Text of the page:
Sex scenes in movies do not feature people asking for consent, leading people to assume the same in their daily life, especially in the South Asian communities. Amitabh Bachchan starrer Bollywood film Pink is a recent exception and is trying to draw India’s attention to the culture of consent. How effective it has been in doing that has yet to be seen but, at the very least, it is a step in the right direction. Hopefully Nepali entertainment industry will soon follow suit. It is also important to notice less extreme examples like sexist songs promoting slut-shaming which turn out to be the biggest hits. Admittedly, such examples do exist in Bollywood and Hollywood but the difference is that they have been receiving their share of criticism. But here, how many of us even notice that?
I have seen the most intellectual women go quietly to the kitchen while men have conversations in the living room. I have gone to a restaurant and seen the menu being passed to a guy, deeming him to be the decision-maker. I have seen countless cases of mansplaining, men explaining things to women who are expected to just nod their heads for hours. I have heard a group of boys burst out into laughter on rape jokes, not realizing or simply not caring about the sensitivity of the subject. These are the subtle ways in which we take power away from women and accept a male-dominated order of society. Every time this happens, and nobody speaks against it, we take the first steps toward normalization of rape culture.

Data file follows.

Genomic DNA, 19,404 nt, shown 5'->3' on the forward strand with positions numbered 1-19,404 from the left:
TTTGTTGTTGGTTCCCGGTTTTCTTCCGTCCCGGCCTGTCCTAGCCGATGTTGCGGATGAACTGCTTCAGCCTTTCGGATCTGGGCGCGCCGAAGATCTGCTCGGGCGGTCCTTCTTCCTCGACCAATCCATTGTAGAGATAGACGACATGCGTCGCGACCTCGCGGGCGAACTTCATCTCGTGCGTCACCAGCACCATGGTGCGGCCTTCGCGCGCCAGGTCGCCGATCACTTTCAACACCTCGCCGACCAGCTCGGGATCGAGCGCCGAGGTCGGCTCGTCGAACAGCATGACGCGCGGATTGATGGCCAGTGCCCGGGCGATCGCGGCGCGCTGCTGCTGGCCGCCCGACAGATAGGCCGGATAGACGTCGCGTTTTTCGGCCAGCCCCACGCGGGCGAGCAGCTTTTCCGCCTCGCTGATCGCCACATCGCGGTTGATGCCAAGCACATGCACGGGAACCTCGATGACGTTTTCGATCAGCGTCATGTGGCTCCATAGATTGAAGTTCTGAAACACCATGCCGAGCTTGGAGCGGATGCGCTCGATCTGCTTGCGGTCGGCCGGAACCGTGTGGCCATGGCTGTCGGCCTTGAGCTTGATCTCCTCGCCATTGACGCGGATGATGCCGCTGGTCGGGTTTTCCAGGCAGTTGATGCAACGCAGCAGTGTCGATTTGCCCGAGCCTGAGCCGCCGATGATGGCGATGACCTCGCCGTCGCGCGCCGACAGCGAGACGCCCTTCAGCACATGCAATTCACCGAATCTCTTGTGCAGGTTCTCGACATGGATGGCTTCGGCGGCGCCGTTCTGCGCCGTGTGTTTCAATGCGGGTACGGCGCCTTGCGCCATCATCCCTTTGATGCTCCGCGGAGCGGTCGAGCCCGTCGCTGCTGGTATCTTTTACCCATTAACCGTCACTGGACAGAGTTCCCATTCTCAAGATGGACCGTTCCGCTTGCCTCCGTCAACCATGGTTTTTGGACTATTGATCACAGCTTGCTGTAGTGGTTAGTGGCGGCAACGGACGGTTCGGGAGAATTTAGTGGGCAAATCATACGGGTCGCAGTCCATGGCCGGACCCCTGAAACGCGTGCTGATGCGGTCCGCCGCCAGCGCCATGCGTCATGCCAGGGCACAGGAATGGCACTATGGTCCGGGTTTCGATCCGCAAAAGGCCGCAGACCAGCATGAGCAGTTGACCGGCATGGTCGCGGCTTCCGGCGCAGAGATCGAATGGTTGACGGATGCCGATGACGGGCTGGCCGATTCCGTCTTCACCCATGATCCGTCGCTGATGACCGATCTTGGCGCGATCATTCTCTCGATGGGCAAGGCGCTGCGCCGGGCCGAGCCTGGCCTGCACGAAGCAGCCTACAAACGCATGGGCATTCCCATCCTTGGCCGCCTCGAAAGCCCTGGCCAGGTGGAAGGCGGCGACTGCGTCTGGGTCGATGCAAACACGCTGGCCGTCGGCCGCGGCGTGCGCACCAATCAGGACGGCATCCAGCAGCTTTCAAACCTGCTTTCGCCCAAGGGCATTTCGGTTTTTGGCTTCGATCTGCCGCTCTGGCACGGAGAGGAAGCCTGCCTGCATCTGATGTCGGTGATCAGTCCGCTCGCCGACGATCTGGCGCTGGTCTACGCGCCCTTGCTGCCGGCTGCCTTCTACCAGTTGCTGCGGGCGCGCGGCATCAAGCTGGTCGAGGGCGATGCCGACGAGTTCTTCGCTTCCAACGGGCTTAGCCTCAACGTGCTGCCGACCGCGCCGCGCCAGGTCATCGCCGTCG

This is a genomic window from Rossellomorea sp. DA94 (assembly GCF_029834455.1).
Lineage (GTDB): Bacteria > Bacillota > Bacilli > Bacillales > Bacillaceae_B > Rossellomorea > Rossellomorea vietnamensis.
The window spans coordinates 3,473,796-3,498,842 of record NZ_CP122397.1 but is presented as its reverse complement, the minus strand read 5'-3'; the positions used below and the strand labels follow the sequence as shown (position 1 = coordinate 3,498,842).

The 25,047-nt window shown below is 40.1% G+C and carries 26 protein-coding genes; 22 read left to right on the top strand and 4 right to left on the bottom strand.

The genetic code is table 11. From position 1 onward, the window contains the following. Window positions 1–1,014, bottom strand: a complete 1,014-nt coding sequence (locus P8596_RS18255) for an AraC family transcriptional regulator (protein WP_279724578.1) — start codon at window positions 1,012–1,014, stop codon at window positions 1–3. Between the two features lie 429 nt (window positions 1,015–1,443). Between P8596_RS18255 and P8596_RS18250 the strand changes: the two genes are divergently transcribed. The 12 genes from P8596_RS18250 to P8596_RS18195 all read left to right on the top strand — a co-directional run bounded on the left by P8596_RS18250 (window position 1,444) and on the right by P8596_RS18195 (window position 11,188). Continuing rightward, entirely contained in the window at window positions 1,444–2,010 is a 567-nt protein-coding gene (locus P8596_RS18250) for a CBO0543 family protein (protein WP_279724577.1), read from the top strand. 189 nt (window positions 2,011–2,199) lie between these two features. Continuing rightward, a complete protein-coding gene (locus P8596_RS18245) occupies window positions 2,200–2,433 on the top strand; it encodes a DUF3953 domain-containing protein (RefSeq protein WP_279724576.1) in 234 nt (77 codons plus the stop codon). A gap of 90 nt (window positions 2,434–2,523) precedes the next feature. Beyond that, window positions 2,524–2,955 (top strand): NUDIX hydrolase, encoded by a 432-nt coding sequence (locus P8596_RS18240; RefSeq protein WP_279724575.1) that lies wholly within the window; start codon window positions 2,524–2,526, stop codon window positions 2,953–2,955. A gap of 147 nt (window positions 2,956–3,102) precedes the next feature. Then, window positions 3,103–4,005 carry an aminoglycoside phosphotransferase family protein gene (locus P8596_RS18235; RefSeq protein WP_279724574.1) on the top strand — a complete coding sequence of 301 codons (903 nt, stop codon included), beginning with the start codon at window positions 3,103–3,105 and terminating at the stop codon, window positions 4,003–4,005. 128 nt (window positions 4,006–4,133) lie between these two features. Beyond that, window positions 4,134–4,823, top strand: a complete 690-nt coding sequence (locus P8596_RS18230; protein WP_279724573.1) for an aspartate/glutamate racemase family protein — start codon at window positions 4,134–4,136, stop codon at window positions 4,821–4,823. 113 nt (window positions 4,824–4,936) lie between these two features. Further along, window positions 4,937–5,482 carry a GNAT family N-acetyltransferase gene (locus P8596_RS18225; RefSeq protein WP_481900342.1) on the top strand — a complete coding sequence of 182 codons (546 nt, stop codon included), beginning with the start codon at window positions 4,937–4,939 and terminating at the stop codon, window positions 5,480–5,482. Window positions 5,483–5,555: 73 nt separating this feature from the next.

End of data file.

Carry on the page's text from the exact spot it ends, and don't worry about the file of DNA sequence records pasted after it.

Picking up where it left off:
Stricter laws against rape are definitely needed and, with the enormous public pressure, inevitably are forthcoming. But that will just be the top of a pyramid whose base we are yet to build. How can we let men get away with catcalling and slut-shaming and then be certain they will not take the next step and attempt a rape? Bestowing all the power on men, we have promoted this culture of rape and now we cannot just punish one culprit and expect to stop all rapes. We all are culprits to have let the situation worsen to this extent and we all need to make amends. Working from the ground level to uplift the status of women in Nepal and making sure no action, no matter how small, that undermines women’s standing in the society as equal to that of men goes unchecked, should be the initial steps toward that atonement.